The society of Budapest became more homogenous after 1948. The ownership, property and power basis of the previous social structure ceased to exist. Almost all the citizens of the capital city became civil servants. The declared egalitarian ideas of socialism, especially until 1956; exerted considerable influence on social practice. During the decades of the so-called Kádárconsolidation (after 1963-1964), the state facilitated certainlimited, individual ways of enrichment. The majority of them, however, were related to the second economy. These were exactly the ideological, political and legal acknowledgement, and the spread of the different forms of the second economy which shaped the special situation of Hungary within the countries of the Soviet block. In the early 1980s, the proportion of the families participating in the second economy was 64-65 % in Budapest. Relationship with the first and the second economies, or – in other words – with the civil and market formations, was not separated at personal, and even less at family levels.

The above model of social structure is in transition these days. Gradual separation of the two different princíples of organization, and the spread of market organizations are the most striking features of this process. The market sector intself also has two different sides: it is growing rapidly in the first economy, but also continues to exist as a second economy. In 1992, one-fifth of the active earners worked in the first economy.

The society of Budapest is also Janus-faced: As certain elements of market organization continued to exist during the socialism as well (mostly limited within the frameworks of the second economy), and as certaion petit-bourgeois-type of social changes continuously took place, this society is suitable for and open to modernization and bourgeois development in many respects. On the other hand, however, the society's conditions, knowledge, reactions, etc. are also hinderous factors, and put up a limit to this development, making the bourgeois development a long process this way.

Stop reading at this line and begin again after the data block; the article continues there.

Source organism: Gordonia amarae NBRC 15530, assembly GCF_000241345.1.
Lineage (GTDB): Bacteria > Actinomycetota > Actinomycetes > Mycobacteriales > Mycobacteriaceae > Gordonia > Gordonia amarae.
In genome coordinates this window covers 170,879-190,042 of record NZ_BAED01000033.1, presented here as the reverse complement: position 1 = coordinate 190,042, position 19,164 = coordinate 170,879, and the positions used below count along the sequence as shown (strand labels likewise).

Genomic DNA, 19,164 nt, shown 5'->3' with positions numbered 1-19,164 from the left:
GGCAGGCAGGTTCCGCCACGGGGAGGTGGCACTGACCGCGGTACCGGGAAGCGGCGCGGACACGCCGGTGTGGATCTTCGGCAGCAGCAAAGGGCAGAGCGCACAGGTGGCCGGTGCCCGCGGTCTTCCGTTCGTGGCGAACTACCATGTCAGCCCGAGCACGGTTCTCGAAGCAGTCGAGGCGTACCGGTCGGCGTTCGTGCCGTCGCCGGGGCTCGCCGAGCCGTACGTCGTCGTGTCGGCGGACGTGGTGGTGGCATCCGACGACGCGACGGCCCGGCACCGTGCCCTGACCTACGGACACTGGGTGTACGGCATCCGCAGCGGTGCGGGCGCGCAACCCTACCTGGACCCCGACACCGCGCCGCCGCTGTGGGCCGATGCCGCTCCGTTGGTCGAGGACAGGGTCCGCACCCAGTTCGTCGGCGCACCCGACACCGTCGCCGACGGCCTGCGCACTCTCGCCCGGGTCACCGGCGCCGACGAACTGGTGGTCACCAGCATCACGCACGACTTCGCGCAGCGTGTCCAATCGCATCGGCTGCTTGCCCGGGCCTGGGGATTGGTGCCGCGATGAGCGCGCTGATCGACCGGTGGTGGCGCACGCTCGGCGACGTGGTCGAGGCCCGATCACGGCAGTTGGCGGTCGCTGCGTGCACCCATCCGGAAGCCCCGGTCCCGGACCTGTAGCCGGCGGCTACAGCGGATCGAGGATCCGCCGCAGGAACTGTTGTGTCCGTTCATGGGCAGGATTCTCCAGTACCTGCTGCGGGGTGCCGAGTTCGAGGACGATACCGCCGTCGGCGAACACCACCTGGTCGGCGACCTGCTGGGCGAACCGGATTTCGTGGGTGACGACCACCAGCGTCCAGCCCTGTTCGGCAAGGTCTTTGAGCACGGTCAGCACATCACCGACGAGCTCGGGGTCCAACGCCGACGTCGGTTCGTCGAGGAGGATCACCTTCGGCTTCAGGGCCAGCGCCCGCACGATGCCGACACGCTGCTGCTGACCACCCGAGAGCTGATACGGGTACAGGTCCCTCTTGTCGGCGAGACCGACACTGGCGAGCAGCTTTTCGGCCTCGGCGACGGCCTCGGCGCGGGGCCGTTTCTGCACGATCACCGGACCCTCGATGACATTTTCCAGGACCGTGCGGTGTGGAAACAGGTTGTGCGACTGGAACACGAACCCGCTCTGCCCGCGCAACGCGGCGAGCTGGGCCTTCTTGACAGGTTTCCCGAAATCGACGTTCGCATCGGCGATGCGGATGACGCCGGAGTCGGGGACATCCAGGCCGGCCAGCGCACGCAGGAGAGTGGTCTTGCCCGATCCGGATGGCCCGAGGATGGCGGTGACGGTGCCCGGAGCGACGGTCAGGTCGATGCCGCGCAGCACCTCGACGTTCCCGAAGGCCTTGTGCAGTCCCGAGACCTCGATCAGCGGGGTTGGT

The modernization of the society of Budapest also results in several conflicts: extensive, „non-market inclusions" continue to exist , and these are also reflected in spatial terms (development of slums and ghettoes).

During the period following the political transformation, the changes in the property and ownership relations exert the biggest influence in terms of the urban structure; the regulatory mechanisms of the real-estate market have regained their significance.

This forces out the spread of functions which are characteristic of the words „location" or „place".The process of city development gained new impetus, and the city is growing primarly in horizontal direction. However, this is partly a spatial process; the city, in narrow terms, primarily grows Southwards, partly in the revitalized sidestreets, and finally in the cellars, and courtyards. The value of the end of the city had been upgraded due to the extremely high real estate prices of the city centre (this is further promoted by the construction of the new highway that will avoid the city). Segregation is increasing. The „socialist" characteristics of segregation were the result of the fact that this primarily meant the move of the better-to-do into the parts of the city with higher social prestige. At the same time, the concentration of „poverty" was kept under control exactly by low rents and low maintenance and utility costs. All these resulted in the fact that the zones of poverty did not so much develop by the mobility lines, but much more by the autochtomous deterioration of the housing stock and the neighbourhood.

Információk a szerzőről

Beluszky Pál , MTA RKK, Budapest

tudományos főmunkatárs




Hogyan kell idézni

Beluszky, P. (1992) „Budapest és a modernizáció kihívásai”, Tér és Társadalom, 6(3-4), o. 15–54. doi: 10.17649/TET.6.3-4.251.